Sustainability for Whom?

Trends / Sustainability
Reya Sehgal
Mar 2, 2022
‘Sustainability’ is routinely a top search term amongst Getty Images customers, rising +111% over the last year, but signs are pointing to a rising consciousness of the unequal impacts of climate change: searches for ‘environmental justice’ grew by +324% in 2021. Despite the increased interest in visualizing a concept that places the BIPOC (Black, Indigenous, and People of Color) communities most impacted at the center of the environmental movement, popular visuals continue to center white people—and that's not a surprise, because the environmental movement has long been associated with whiteness. Visuals related to environmentalism and sustainability regularly highlight white people protesting, cleaning up beaches, hiking, farming, and living zero‑waste lifestyles. They’re also seen as the face of environmental nonprofits, where studies report that the staff and boards are overwhelmingly white.Editorial news coverage of the climate justice movement has even been accused of cropping Black activists out of the frame.

When I say 'most impacted,' I am pointing directly to facts: the water crisis in Flint, the high rates of asthma in Black communities, and the prevalence of contaminated waste sites in communities of color, all of which suggest that “race is the most potent predictor” of environmental inequality, according to environmental policy professor Robert Bullard.3 BIPOC communities are frequently placed directly in harm’s way, due to the racial redlining practices that sought to separate Black and white neighborhoods—and the desires of the politically powerful to maintain safe, green, toxin‑free environments for white families, often at the cost of communities of color.4 Between 2003‑2015, Latinx Americans were exposed to 63% more pollution than they produced, while white Americans were exposed to 17% less pollution than they produced.5 Native American communities are especially vulnerable to the effects of climate change, largely due to the forced relocations that have uprooted them from their homes and placed them in areas subject to extreme heat and drought.6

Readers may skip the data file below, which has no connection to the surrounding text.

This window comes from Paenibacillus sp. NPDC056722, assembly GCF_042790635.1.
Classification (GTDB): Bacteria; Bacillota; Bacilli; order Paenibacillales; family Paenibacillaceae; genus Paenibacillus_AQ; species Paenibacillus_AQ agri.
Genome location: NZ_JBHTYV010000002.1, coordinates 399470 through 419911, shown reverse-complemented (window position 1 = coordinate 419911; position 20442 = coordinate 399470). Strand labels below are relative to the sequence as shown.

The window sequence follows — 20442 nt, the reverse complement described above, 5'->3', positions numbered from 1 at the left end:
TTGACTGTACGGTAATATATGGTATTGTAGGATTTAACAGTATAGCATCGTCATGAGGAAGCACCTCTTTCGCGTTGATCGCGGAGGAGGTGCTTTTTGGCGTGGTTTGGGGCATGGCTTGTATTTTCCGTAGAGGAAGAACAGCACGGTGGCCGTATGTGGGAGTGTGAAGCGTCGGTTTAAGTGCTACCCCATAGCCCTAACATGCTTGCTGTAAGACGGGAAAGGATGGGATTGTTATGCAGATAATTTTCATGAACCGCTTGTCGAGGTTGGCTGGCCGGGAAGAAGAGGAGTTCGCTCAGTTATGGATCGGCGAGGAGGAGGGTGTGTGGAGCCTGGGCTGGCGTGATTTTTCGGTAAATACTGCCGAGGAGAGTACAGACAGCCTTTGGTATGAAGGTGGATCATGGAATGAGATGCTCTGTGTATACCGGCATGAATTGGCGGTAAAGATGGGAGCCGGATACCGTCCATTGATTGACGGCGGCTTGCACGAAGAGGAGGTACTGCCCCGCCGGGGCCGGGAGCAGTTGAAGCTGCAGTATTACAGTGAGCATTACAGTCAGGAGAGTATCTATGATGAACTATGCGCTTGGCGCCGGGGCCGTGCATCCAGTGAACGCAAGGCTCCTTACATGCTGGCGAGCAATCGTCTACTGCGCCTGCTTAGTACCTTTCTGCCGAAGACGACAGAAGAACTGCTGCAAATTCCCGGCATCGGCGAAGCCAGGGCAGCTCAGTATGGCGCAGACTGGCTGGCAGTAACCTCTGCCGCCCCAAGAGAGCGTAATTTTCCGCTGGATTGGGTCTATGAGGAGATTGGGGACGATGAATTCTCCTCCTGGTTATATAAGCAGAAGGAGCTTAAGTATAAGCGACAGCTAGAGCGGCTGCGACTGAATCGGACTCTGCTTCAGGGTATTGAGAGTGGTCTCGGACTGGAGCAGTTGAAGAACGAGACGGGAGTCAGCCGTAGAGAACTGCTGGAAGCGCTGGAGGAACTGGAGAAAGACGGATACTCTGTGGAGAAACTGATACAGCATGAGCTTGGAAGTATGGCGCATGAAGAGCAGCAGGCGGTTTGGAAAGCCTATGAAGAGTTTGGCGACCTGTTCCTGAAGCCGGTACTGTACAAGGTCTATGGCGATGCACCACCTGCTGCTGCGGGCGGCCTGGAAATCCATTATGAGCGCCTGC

Picturing the environmental movement while omitting the communities most impacted makes invisible the sustainable, resilient practices that BIPOC communities have cultivated.
In our most popular content, Black people are represented in less than 1/3 of visuals depicting sustainable lifestyles and environmental conservation, and other communities of color—especially Latinx and Native Americans—are underrepresented. However, studies show that 69% of Latinx people are concerned about climate change and its impacts compared to less than half of white people, and activities like using reusable shopping bags, recycling goods, and reducing consumption are common in Latinx households, particularly in California, where many people of Mexican descent draw on traditional practices of conservation.Visual GPS data further proves that high numbers of BIPOC households make economically prudent sustainable choices, such as reducing their carbon footprints through their transportation use, and participating in environmental advocacy and activism. And while they believe they have personally made significant progress toward living more environmentally sustainable lifestyles, BIPOC people are rarely pictured engaging in sustainable, day‑to‑day living.